PHP ArrayAccess and Iterator Interfaces


Example

Another useful feature is accessing your custom object collections as arrays in PHP. There are two interfaces available in PHP (>=5.0.0) core to support this: ArrayAccess and Iterator. The former allows you to access your custom objects as array.

ArrayAccess

Assume we have a user class and a database table storing all the users. We would like to create a UserCollection class that will:

  1. allow us to address certain user by their username unique identifier
  2. perform basic (not all CRUD, but at least Create, Retrieve and Delete) operations on our users collection

Consider the following source (hereinafter we're using short array creation syntax [] available since version 5.4):

class UserCollection implements ArrayAccess {
    protected $_conn;
    
    protected $_requiredParams = ['username','password','email'];
    
    public function __construct() {
        $config = new Configuration();

        $connectionParams = [
            //your connection to the database
        ];
        
        $this->_conn = DriverManager::getConnection($connectionParams, $config);
    }
    
    protected function _getByUsername($username) {
        $ret = $this->_conn->executeQuery('SELECT * FROM `User` WHERE `username` IN (?)',
            [$username]
        )->fetch();
        
        return $ret;
    }
    
    // START of methods required by ArrayAccess interface
    public function offsetExists($offset) {
        return (bool) $this->_getByUsername($offset);
    }

    public function offsetGet($offset) {
        return $this->_getByUsername($offset);
    }

    public function offsetSet($offset, $value) {
        if (!is_array($value)) {
            throw new \Exception('value must be an Array');
        }

        $passed = array_intersect(array_values($this->_requiredParams), array_keys($value));
        if (count($passed) < count($this->_requiredParams)) {
            throw new \Exception('value must contain at least the following params: ' . implode(',', $this->_requiredParams));
        }
        $this->_conn->insert('User', $value);
    }

    public function offsetUnset($offset) {
        if (!is_string($offset)) {
            throw new \Exception('value must be the username to delete');
        }
        if (!$this->offsetGet($offset)) {
            throw new \Exception('user not found');
        }
        $this->_conn->delete('User', ['username' => $offset]);
    }
    // END of methods required by ArrayAccess interface
}

then we can :

$users = new UserCollection();

var_dump(empty($users['testuser']),isset($users['testuser']));
$users['testuser'] = ['username' => 'testuser', 
                      'password' => 'testpassword',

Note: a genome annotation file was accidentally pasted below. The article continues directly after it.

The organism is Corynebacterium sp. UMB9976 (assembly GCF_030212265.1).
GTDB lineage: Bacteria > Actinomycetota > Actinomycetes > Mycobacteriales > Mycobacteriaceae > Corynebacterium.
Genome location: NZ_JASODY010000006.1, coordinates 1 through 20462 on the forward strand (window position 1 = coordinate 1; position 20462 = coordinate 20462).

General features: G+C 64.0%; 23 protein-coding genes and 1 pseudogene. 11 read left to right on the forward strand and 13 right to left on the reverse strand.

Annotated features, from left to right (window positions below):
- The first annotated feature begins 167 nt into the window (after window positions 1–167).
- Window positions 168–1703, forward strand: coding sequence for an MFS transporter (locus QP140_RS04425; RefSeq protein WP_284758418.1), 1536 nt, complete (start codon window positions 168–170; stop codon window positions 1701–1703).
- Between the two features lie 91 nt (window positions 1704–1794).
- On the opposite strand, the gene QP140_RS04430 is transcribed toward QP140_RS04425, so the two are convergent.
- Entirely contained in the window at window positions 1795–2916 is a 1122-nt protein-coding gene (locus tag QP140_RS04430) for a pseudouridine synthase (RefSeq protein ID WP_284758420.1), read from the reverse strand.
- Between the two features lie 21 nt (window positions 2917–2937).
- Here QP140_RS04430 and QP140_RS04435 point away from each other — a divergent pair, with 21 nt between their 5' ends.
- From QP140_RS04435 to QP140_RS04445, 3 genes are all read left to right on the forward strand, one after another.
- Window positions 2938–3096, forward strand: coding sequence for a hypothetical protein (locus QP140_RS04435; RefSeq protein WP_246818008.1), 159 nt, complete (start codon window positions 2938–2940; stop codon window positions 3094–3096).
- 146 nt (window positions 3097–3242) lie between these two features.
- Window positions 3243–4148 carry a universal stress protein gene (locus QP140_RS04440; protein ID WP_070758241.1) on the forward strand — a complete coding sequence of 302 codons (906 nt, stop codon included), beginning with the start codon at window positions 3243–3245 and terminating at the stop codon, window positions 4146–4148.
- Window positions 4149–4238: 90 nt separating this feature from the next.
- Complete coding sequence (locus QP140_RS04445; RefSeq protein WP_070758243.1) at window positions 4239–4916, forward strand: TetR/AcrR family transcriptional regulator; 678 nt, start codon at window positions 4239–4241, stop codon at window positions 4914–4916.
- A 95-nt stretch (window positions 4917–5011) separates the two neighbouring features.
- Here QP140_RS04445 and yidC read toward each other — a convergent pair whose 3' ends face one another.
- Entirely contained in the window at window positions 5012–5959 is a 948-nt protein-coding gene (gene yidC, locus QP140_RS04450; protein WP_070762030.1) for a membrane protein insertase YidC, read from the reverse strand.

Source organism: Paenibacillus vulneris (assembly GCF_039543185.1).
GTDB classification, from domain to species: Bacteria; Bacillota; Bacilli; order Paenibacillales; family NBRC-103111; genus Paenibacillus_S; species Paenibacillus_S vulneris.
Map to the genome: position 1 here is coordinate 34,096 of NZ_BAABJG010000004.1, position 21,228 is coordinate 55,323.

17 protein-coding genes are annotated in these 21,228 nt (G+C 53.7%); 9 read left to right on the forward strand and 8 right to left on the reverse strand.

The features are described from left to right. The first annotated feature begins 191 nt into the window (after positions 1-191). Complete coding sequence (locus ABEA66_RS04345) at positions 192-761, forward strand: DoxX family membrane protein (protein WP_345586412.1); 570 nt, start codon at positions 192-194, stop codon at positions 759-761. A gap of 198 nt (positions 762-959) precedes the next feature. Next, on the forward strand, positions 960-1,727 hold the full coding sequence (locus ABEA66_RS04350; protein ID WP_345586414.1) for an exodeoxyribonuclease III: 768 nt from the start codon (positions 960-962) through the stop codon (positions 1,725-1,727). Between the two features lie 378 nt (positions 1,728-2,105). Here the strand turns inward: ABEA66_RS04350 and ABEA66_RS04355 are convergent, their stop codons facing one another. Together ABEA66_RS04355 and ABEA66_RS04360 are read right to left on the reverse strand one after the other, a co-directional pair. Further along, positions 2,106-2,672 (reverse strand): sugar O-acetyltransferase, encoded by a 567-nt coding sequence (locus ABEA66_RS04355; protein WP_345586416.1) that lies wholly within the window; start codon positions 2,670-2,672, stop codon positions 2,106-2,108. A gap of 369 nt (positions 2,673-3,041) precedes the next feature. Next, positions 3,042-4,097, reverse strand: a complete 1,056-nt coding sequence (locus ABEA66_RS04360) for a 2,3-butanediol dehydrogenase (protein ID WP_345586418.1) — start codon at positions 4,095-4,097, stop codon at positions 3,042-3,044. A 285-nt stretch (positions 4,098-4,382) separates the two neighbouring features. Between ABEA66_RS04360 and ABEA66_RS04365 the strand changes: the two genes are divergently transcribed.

'email'    => 'test@test.com'];
var_dump(empty($users['testuser']), isset($users['testuser']), $users['testuser']);
unset($users['testuser']);
var_dump(empty($users['testuser']), isset($users['testuser']));

which will output the following, assuming there was no testuser before we launched the code:

bool(true)
bool(false)
bool(false)
bool(true)
array(17) {
  ["username"]=>
  string(8) "testuser"
  ["password"]=>
  string(12) "testpassword"
  ["email"]=>
  string(13) "test@test.com"
}
bool(true)
bool(false)

IMPORTANT: offsetExists is not called when you check existence of a key with array_key_exists function. So the following code will output false twice:

var_dump(array_key_exists('testuser', $users));
$users['testuser'] = ['username' => 'testuser', 
                      'password' => 'testpassword',
                      'email'    => 'test@test.com'];
var_dump(array_key_exists('testuser', $users));

Iterator

Let's extend our class from above with a few functions from Iterator interface to allow iterating over it with foreach and while.

First, we need to add a property holding our current index of iterator, let's add it to the class properties as $_position:

// iterator current position, required by Iterator interface methods
protected $_position = 1;

Second, let's add Iterator interface to the list of interfaces being implemented by our class:

class UserCollection implements ArrayAccess, Iterator {

then add the required by the interface functions themselves:

// START of methods required by Iterator interface
public function current () {
    return $this->_getById($this->_position);
}
public function key () {
    return $this->_position;
}
public function next () {
    $this->_position++;
}
public function rewind () {
    $this->_position = 1;
}
public function valid () {
    return null !== $this->_getById($this->_position);
}
// END of methods required by Iterator interface

So all in all here is complete source of the class implementing both interfaces. Note that this example is not perfect, because the IDs in the database may not be sequential, but this was written just to give you the main idea: you can address your objects collections in any possible way by implementing ArrayAccess and Iterator interfaces:

class UserCollection implements ArrayAccess, Iterator {
    // iterator current position, required by Iterator interface methods
    protected $_position = 1;
    
    // <add the old methods from the last code snippet here>
    
    // START of methods required by Iterator interface
    public function current () {
        return $this->_getById($this->_position);
    }
    public function key () {
        return $this->_position;
    }
    public function next () {
        $this->_position++;
    }
    public function rewind () {
        $this->_position = 1;
    }
    public function valid () {
        return null !== $this->_getById($this->_position);
    }
    // END of methods required by Iterator interface
}

and a foreach looping through all user objects:

foreach ($users as $user) {
    var_dump($user['id']);
}

which will output something like

string(2) "1"
string(2) "2"
string(2) "3"
string(2) "4"
...